Tag Archives: trade

Hu Woos Warily Welcoming Africa

Chinese President Hu Jintao addresses the opening ceremony of the Fifth Ministerial Conference of the Forum on China-Africa Cooperation (FOCAC) in Beijing, capital of China, July 19, 2012. (Xinhua/Li Xueren)

China is giving the triennial two-day ministerial Forum on China-Africa Cooperation in Beijing the full-court diplomatic press. President Hu Jintao, seen above addressing the gathering against a backdrop of African flags, promised to have doubled China’s credit lines for African governments to $20 billion by the time the meeting reconvenes in 2015. The idea is to reinforce the notion that the Beijing consensus model of development is better for the continent than the Washington one.

Many African leaders have sufficient concern about Western development aid, with its baggage of conditionality and legacy colonial perceptions, to make Beijing a preferred partner on large-scale development projects. But it is a pragmatic choice, not unalloyed affection. Chinese investment is concentrated in natural resources and infrastructure construction (and in a relatively few resource-rich African countries), while cheap Chinese manufactures and workers flood in. That raises concerns among African policymakers that China’s trade and investment doesn’t necessarily boost the continent’s overall capacity and competitiveness or its intra-continental trade. Growing popular unease over Chinese insularity, labour practices and immigration has led to local violence on several occasions from Algeria to Zambia.

Aware that it has an image problem, Beijing is countering these concerns with a diplomatic charm offensive, and, inevitably, a five-point plan. Hu promised to diversify and rebalance China’s Africa trade and investment, and to create more local jobs by supporting African manufacturing. This Bystander, for one, will believe it when he sees it.

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China’s May Trade Data Surprise Baffles

What is so surprising about China’s trade figures of May, released today, is not that they so outstripped  analysts’ expectations, but that both imports and exports seemed so strong. In raw value, they were record breaking. Exports rose 15% year-on-year, to $181.1 billion, with a significant rise in shipments to the U.S. and even a trade with the E.U. rebounding. May’s imports rose by 12.7% year-on-year to $162.4 billion. The monthly trade surplus edged up to $18.7 billion, $300 million higher than in April. In the first five months of the year, exports to the slow-growing U.S. rose by 12% and even those to eurocrisis-gripped Europe rose 1.3%.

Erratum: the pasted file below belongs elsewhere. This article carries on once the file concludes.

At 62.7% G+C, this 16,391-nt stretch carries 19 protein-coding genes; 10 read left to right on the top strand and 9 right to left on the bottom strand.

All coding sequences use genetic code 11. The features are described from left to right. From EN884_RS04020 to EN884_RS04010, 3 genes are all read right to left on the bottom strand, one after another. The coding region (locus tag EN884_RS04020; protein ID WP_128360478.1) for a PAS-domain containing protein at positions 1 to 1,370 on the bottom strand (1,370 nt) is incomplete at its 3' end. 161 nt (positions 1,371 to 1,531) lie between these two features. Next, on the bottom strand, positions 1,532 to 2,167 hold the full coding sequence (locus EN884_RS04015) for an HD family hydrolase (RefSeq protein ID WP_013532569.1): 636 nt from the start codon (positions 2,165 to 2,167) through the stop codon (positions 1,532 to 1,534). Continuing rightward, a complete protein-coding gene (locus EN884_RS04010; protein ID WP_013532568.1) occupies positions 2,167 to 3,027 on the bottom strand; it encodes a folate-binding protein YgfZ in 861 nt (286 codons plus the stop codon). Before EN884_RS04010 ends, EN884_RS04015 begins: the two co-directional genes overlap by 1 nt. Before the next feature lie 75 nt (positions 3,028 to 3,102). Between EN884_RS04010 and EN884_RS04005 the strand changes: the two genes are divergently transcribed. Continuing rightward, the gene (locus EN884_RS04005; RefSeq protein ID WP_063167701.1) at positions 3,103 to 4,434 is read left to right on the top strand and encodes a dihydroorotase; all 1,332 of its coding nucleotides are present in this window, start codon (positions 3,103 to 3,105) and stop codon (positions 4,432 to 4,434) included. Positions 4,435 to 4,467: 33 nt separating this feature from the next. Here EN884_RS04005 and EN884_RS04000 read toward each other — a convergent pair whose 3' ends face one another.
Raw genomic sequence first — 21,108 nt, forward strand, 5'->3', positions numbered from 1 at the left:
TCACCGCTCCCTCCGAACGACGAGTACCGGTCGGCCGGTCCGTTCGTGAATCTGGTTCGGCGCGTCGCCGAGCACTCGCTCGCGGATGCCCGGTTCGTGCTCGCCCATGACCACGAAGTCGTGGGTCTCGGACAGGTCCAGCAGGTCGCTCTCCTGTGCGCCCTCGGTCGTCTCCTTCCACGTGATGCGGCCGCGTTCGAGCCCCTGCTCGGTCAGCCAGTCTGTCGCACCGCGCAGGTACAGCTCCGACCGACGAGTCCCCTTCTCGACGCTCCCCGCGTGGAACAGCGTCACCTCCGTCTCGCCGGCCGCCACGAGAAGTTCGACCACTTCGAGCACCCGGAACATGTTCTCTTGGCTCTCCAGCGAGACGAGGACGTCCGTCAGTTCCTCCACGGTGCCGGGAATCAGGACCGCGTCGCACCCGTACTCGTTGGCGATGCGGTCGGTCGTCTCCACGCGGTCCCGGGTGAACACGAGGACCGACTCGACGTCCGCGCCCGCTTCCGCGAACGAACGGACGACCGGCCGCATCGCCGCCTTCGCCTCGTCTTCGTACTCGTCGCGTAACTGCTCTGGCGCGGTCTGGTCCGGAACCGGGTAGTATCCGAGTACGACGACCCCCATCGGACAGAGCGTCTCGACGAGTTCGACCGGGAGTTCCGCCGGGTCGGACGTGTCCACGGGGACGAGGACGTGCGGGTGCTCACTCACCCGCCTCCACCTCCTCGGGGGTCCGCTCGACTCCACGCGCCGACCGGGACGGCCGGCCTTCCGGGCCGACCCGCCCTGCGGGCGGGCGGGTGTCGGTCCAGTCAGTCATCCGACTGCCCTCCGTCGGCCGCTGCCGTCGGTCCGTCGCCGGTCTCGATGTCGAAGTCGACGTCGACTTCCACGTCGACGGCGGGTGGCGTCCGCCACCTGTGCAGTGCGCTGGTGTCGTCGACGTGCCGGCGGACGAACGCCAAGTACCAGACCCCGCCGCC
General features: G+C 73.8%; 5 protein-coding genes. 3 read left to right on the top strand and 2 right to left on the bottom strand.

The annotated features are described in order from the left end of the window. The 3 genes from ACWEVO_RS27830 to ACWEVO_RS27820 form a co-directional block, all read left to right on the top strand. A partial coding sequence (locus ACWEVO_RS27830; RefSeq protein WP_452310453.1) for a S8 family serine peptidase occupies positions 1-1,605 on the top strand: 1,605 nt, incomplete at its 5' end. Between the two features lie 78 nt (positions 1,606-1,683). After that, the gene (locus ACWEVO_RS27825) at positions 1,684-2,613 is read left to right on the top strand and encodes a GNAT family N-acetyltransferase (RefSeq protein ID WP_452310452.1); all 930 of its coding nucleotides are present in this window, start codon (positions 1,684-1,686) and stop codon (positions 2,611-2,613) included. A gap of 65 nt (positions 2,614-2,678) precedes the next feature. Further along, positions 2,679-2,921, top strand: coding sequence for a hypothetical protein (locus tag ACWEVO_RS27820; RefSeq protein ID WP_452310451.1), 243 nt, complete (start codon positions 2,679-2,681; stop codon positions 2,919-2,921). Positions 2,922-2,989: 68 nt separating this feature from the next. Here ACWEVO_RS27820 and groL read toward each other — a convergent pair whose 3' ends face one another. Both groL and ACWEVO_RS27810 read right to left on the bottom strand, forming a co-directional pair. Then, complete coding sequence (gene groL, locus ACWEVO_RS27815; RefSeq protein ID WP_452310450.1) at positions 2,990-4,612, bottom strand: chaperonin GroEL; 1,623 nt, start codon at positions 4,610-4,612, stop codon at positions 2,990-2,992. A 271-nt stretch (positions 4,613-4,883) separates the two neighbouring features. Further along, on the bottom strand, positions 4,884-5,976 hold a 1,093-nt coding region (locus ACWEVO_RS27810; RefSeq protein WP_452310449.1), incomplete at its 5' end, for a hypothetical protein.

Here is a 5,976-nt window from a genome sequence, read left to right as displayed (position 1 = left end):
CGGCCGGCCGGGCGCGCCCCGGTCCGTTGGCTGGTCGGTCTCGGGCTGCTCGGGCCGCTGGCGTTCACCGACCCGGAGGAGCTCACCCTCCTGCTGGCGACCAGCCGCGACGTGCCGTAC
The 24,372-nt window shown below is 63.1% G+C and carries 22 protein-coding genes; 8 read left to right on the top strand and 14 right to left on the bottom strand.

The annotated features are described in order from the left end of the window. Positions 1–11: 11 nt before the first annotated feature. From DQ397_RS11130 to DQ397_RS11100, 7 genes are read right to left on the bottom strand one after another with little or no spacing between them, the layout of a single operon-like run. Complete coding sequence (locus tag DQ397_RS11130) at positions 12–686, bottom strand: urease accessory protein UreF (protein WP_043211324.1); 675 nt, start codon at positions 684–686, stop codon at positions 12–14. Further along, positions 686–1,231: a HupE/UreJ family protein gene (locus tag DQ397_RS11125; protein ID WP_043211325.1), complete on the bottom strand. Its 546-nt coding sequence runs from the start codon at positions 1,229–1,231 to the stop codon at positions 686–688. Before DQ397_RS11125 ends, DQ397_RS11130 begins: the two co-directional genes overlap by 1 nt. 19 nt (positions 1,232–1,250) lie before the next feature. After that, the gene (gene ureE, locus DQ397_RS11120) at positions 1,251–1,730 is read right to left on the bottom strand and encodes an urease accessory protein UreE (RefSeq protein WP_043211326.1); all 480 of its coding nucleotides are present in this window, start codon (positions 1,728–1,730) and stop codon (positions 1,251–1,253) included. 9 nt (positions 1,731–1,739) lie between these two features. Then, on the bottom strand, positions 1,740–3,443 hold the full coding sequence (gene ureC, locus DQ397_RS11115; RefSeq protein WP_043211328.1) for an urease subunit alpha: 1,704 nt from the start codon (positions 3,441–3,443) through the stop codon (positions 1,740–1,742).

The May trade numbers drive such a brilliant shaft of light through the gloom of the other economic indicators released in the past few days, that this Bystander wonders if they are simply an aberration, an ever-present risk with monthly data. Yet, they could also be a harbinger of a brake to the slowdown in growth that sparked the surprise 25 basis points cut in interest rates last week, an aggressive easing of monetary policy that saw higher than expected bank lending in May, and talk of a new stimulus package, albeit not one using the S-word. If that indeed is the case, more spending, by way of advancing planned social infrastructure spending, could remain in reserve.

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China’s Trade Figures Show Global Demand Slowing Not Collapsing

The one point to be made about China’s latest trade figures is that demand from developed economies has not collapsed, regardless of the fact that last year’s trade surplus, at $155 billion, was down from 2010’s $183 billion and the smallest since 2005. Year-on-year export growth in December was 13.4%, and even 7.2% from debt-struck Europe. Slowing growth rates, to be sure–November’s export growth was 13.8% y-o-y–but not contracting ones.

December’s increase in the monthly surplus from $14.5 billion to $16.5 billion was largely due to slower import growth, at 11.8% y-o-y, a 26-month low. Commodity imports were resilient. It was domestic consumers who kept their wallets shut, another reason for the recent priming of the credit pumps. The trade figures also provide inconclusive support to visiting U.S. Treasury Secretary arguments that Beijing needs to let its currency appreciate further against the dollar.

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China Trade Remains Robust

The August trade figures show that Chinese domestic demand is holding up well, allaying fears of a sharp slowdown in the economy. External demand, particularly in emerging nations, is also firm. China’s imports rose by 30.2% in August, year-on-year, and exports by 24.5%, cutting the country’s trade surplus to $17.8 billion from $31.5 billion in July. For the first eight months of the year, the trade surplus is only down 10% year-on-year, despite a trade deficit in the first quarter.

The question is whether those growth rates on both sides of the trade ledger can be sustained in the face of sluggish growth in Chinese exporters’ markets in the U.S. and Europe. On the face of it Chinese manufacturers are expressing optimism. Much of the rise in August’s imports was due to restocking of raw materials. Two consecutive months of strong import growth give China’s policymakers no reason to ease monetary policy. We still believe that stubbornly high inflation, still policymakers’ priority, make tightening more likely. In the meantime, the yuan will continue to be allowed to strengthen agains the dollar.